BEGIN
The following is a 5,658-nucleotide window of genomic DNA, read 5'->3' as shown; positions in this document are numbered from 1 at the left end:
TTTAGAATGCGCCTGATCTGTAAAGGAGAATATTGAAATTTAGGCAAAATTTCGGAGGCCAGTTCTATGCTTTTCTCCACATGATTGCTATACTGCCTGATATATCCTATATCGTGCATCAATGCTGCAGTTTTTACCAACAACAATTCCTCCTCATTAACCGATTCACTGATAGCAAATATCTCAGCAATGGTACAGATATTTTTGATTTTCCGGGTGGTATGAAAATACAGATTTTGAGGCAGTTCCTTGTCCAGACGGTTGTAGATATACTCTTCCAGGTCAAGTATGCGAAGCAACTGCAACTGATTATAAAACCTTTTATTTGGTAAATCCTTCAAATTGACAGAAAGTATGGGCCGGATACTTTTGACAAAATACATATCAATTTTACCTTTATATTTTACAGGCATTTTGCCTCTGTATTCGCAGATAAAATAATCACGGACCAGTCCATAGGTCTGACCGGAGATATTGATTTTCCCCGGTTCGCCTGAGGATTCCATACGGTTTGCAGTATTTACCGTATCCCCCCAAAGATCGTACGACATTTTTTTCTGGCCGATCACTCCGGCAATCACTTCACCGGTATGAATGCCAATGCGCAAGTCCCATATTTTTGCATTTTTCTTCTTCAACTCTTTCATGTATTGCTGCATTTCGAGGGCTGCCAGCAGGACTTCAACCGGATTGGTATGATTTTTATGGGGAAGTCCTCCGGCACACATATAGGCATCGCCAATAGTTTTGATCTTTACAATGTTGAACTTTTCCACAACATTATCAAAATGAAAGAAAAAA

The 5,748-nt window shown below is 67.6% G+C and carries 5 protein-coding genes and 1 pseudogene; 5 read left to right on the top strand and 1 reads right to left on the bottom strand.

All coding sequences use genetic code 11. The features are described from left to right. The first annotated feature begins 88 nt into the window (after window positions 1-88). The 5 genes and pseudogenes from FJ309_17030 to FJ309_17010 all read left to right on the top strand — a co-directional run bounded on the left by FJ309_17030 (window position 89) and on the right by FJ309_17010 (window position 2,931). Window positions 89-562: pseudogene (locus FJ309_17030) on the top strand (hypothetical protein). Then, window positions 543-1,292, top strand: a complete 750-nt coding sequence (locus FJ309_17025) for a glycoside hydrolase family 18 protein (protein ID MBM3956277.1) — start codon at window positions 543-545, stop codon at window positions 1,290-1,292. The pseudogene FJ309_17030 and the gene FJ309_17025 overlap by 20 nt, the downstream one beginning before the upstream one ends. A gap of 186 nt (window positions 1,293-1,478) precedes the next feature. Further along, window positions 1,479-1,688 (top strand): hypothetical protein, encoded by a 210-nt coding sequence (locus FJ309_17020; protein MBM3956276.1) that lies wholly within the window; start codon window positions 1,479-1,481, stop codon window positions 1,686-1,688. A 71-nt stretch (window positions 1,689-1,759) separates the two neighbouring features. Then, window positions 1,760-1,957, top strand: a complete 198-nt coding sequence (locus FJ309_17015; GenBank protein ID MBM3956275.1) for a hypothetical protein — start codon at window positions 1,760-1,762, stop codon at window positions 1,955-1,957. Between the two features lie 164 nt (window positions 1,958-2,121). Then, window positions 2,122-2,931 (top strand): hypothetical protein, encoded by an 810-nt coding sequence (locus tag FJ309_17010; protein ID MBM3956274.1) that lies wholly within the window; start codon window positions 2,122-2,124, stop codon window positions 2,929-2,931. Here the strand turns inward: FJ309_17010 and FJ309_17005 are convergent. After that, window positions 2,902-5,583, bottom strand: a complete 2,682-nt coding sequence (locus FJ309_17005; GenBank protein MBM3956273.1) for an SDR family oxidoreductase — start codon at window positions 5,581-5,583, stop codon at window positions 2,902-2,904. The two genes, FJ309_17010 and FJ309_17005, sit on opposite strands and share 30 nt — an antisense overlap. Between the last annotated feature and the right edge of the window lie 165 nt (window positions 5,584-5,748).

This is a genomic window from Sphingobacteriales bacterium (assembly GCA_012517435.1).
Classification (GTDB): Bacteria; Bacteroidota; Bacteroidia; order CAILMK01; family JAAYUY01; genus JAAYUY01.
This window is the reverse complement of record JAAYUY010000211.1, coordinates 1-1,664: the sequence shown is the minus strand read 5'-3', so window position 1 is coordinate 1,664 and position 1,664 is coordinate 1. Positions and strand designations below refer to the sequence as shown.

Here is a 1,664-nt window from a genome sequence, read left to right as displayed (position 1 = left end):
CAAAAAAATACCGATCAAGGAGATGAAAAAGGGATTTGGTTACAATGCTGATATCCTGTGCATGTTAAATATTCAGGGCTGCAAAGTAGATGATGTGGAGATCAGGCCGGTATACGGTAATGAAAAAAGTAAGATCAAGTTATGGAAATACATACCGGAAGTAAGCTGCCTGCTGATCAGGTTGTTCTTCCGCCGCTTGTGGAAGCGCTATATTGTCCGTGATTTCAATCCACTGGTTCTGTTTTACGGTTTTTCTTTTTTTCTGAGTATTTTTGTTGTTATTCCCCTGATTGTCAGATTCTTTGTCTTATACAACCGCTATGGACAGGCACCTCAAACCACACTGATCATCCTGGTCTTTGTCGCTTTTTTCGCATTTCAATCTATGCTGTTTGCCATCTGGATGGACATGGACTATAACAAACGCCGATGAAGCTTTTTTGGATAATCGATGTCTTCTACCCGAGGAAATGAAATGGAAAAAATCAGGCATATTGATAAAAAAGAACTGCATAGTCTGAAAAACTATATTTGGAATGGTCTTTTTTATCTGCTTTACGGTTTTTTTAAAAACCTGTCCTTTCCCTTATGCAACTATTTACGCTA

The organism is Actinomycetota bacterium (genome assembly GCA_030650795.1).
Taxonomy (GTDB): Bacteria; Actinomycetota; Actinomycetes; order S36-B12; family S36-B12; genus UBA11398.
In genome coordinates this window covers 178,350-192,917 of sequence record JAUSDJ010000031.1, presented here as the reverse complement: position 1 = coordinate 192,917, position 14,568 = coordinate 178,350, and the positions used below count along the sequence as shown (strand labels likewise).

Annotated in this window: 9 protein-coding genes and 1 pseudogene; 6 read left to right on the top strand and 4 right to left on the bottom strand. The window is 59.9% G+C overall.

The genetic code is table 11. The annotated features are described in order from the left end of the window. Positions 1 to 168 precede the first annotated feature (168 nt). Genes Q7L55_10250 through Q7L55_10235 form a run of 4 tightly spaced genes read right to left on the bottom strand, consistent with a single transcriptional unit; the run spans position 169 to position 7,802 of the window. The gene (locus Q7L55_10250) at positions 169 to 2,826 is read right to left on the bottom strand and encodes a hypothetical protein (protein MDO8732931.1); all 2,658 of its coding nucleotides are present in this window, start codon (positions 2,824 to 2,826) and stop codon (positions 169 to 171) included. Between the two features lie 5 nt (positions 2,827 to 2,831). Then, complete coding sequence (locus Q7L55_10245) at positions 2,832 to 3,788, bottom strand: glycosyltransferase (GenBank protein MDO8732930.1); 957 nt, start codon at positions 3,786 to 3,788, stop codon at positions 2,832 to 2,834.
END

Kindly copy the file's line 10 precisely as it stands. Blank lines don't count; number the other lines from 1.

The organism is Actinomycetota bacterium (genome assembly GCA_030650795.1).